sleep sounder at nights if we get a born Canadian.' So in
the end we decided to ask Mrs. Spencer to pick us out one
when she went over to get her little girl. We heard last
week she was going, so we sent her word by Richard Spencer's
folks at Carmody to bring us a smart, likely boy of about
ten or eleven. We decided that would be the best age--old
enough to be of some use in doing chores right off and young
enough to be trained up proper. We mean to give him a good
home and schooling. We had a telegram from Mrs. Alexander
Spencer today--the mail-man brought it from the station--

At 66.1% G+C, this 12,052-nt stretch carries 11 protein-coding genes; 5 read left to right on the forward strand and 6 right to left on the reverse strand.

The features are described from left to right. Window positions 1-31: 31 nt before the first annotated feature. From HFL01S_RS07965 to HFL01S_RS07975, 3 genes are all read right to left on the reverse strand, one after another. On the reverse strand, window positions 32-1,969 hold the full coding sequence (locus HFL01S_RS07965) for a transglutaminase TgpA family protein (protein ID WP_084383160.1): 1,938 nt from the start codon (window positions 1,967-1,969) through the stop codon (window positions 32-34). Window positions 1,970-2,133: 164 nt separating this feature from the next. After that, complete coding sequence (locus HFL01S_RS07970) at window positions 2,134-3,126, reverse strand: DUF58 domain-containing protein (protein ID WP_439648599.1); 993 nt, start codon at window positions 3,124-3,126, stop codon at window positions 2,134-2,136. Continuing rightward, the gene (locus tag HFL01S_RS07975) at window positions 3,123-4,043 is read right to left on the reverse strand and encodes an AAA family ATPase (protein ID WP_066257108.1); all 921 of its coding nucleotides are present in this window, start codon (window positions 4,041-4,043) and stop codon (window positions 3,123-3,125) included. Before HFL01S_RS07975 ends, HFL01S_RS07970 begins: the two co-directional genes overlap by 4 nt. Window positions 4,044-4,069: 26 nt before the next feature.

saying they were coming on the five-thirty train tonight.
So Matthew went to Bright River to meet him. Mrs. Spencer
will drop him off there. Of course she goes on to White
Sands station herself"

Mrs. Rachel prided herself on always speaking her mind;
she proceeded to speak it now, having adjusted her mental
attitude to this amazing piece of news.

"Well, Marilla, I'll just tell you plain that I think
you're doing a mighty foolish thing--a risky thing, that's
what. You don't know what you're getting. You're bringing
a strange child into your house and home and you don't know
a single thing about him nor what his disposition is like
nor what sort of parents he had nor how he's likely to turn
out. Why, it was only last week I read in the paper how a
man and his wife up west of the Island took a boy out of an
orphan asylum and he set fire to the house at night--set it
ON PURPOSE, Marilla--and nearly burnt them to a crisp in
their beds. And I know another case where an adopted boy